Classic Baba Ganoush – A Couple Cooks


This baba ganoush recipe is so creamy and delicious! A classic Mediterranean dip, it’s perfect for appetizer spreads or healthy snacking.

Baba ganoush

Baba ganoush lovers, unite! This creamy dip is a Lebanese classic with a smoky finish to the flavor that makes it absolutely irresistible for dipping. Turns out, it’s actually very simple to make at home, and a fabulous eggplant recipe for when you’re brainstorming what to do with this vegetable. This specific baba ganoush recipe comes straight from the book Tables and Spreads by Shelly Westerhausen Worcel of Vegetarian Ventures. It’s an incredible collection to help you nosh your way entertaining and happy hour! Here’s how to make it: and more about this fantastic collection.

Tables and spreads
Keep reading for more about Tables & Spreads — recipe excerpted from the book with permission from Shelly Westerhausen Worcel

What is baba ganoush?

Baba ganoush is a Lebanese eggplant dip made with roasted or grilled eggplant, tahini, olive oil, and lemon. It’s also spelled Baba ghanoush or baba ghanouj. It’s common in cuisines all over the Mediterranean, but it’s Lebanese in origin. While many Greek restaurants serve baba ganoush, the Greek version of eggplant dip is melitzanosalata.

What makes baba ganoush taste smoky? Traditionally baba ganoush is made with eggplant that’s been roasted over a fire or grilled, which infuses a light smoky flavor. The easiest way to make it at home is roasted, so here we’ve added smoked paprika for a hint of the smoke we expect from a baba ganoush recipe!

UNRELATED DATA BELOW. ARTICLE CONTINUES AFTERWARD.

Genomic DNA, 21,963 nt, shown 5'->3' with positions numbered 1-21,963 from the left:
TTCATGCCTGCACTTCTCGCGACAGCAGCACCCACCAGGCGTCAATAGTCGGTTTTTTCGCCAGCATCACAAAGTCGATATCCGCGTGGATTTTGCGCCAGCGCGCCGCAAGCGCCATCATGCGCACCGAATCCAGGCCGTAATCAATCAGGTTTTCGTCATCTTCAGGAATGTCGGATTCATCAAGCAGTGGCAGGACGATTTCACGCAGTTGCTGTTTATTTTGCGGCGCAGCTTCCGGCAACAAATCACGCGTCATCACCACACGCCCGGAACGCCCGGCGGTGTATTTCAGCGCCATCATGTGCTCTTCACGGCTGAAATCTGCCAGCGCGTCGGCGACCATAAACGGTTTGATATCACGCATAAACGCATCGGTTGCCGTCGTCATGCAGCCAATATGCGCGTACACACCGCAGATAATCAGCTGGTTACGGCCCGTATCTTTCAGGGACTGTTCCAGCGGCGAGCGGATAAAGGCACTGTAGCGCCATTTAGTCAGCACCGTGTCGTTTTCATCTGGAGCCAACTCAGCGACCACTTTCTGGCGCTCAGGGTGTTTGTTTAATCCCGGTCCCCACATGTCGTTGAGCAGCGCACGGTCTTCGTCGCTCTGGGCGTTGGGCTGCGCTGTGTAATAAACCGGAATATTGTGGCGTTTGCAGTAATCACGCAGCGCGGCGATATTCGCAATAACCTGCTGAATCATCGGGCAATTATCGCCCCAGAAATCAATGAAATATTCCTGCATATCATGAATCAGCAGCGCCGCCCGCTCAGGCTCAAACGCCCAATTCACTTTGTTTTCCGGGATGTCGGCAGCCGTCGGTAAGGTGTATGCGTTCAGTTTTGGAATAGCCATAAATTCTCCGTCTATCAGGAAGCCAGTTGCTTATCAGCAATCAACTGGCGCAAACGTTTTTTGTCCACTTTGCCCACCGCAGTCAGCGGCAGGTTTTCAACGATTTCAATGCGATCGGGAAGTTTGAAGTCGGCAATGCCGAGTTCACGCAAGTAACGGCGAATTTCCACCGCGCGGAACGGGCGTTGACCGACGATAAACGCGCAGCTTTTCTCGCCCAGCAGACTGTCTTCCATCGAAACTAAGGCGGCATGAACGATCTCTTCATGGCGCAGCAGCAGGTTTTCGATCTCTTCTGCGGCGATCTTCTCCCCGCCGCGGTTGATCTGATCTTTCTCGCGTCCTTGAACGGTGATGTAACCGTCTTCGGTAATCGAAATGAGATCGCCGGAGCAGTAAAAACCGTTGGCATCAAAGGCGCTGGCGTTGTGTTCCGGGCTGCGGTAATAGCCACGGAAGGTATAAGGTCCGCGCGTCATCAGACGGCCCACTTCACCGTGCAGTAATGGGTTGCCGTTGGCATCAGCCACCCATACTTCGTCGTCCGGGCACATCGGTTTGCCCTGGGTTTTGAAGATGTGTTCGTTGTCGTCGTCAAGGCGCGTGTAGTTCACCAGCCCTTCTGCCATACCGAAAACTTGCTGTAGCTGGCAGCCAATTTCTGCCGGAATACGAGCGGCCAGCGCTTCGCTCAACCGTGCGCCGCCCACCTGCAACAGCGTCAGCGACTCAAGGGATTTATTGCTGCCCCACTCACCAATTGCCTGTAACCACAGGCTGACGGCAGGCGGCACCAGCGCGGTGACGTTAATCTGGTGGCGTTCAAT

How to make baba ganoush at home

Now, the best baba ganoush you can have is from a Lebanese restaurant! It’s hard to capture the beauty of this traditional eggplant dip at home. But you can get pretty close! Again, the traditional grilled method is what really takes it over the top (see below). But Shelly’s method from Tables and Spreads is simply delicious and easy to pull off. Just make sure to have enough time to roast or grill the eggplant! Here are the basic steps (or jump to the recipe):

  • Roast or grill the eggplant: This takes about 30 minutes total. On the grill, it depends on the size of the eggplant (see below).
  • Remove the flesh from the skin. Quick tip: to remove bitterness, you can remove some of the very seedy parts of the eggplant when you do this.
  • Food process with the other ingredients. Add tahini, lemon, garlic and spices and blend. We like adding a bit of smoked paprika to get in that smoky flavor.
  • Serve! Then top with all the garnishes: olive oil, walnuts, smoked paprika, parsley, etc! The book has a delicious fried walnuts and pomegranate seeds topping idea (head here to learn more about the book).
Baba ganoush

Alternate method: grilled whole eggplant!

The most traditional way to make a baba ganoush recipe is with eggplant charred over an open flame. The best way to do this is with a grill! Here are a few things to note about making a grilled whole eggplant:

  • Grill it whole over medium high heat. That’s 375 to 450 degrees Fahrenheit.
  • Cook until collapsed and charred, about 25 to 45 minutes depending on the size of the eggplant. Once you’re done, you can pick back up at the blending step.

About the book: Tables & Spreads!

This baba ganoush recipe comes straight from Shelly Westerhausen Worcel’s beautiful new book, Tables & Spreads. The cover claims it’s a go-to guide for beautiful snacks, intimate gathering and inviting feasts: and is it ever! It’s filled with Shelly’s brilliantly colorful photography style (which we adore) and full of incredible ideas for entertaining spreads. Now that we can all gather again, it’s a perfect manual for